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What Color Is A Banana

What color is a Banana?

Bananas:

The elongated, edible fruit of these plants, having a thick yellowish to reddish skin and white, aromatic, seedless pulp.

Bananas come in a variety of sizes and colors when ripe, including yellow, purple and red. Bananas can be eaten raw though some varieties are generally cooked first. Depending upon cultivar and ripeness, the flesh can vary in taste from starchy to sweet, and texture from firm to mushy. Unripe or green bananas and plantains are used for cooking various dishes and are the staple starch of many tropical populations. Banana sap is extremely sticky and can be used as a practical adhesive. Sap can be obtained from either the pseudostem, the fruit peelings, or the from the flesh.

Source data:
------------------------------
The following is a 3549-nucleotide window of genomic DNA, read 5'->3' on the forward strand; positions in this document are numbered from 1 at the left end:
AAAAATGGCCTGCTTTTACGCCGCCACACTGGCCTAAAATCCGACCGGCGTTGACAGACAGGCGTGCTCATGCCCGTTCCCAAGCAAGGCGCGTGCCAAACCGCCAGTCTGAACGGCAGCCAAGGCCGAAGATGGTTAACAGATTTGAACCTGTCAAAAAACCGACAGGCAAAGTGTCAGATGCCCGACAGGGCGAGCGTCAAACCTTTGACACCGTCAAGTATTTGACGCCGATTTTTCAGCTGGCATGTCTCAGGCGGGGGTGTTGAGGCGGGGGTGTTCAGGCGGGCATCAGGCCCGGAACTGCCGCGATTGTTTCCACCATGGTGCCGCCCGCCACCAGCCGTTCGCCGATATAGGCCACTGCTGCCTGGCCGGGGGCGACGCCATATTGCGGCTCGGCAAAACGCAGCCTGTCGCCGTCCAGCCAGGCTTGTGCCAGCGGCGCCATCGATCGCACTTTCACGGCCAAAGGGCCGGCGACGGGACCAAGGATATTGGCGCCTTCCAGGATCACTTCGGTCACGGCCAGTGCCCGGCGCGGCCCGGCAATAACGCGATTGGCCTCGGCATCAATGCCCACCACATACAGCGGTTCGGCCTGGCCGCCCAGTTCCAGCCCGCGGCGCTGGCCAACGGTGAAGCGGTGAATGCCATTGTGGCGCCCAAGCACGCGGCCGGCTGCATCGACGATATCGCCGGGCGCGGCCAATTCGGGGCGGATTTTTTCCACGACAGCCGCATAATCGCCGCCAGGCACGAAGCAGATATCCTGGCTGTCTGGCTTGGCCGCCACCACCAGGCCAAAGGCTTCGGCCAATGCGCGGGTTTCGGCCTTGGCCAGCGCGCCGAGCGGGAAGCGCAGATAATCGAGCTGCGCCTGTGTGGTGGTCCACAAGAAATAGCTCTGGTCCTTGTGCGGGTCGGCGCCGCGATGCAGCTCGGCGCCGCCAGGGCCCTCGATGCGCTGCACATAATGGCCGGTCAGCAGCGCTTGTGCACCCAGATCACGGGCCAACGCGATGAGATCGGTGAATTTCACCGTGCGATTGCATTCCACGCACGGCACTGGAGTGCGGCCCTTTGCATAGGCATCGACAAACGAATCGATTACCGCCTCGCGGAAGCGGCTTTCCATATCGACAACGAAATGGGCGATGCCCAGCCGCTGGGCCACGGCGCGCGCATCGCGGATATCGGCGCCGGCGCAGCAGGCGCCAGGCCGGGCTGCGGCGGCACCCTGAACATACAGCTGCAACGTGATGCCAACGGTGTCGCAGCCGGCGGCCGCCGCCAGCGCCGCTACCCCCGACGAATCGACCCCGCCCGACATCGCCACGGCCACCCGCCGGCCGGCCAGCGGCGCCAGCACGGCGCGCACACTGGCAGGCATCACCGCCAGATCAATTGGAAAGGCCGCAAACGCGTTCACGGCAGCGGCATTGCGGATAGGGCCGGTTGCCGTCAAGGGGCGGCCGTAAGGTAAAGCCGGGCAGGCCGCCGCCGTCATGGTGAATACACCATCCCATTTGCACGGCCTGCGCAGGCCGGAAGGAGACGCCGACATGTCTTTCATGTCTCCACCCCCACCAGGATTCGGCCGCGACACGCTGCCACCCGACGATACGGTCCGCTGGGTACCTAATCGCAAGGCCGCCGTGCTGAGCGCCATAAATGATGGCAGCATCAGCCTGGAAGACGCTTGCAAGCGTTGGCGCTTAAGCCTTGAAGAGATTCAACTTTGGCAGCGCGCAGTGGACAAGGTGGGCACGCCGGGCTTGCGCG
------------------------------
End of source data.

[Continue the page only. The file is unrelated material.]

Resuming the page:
hope this helps. good luck and enjoy.

What is the color of a banana?

that depends on the variety of the banana. and there are hundreds of varieties of a banana tree.

it may come in yellow, green, black, red and furry pink.

banana comes in different colors that also caused by the variety but also of the geographical area it is located.

to give you wider scope here is a site:
http://www.scienceray.com/Biology/Botany/Bananas-Come-in-Many-Colors.157835

What color is a Blue Banana?

It doesn't have a color, it's a geographical term referring to the most densely populated part of Europe!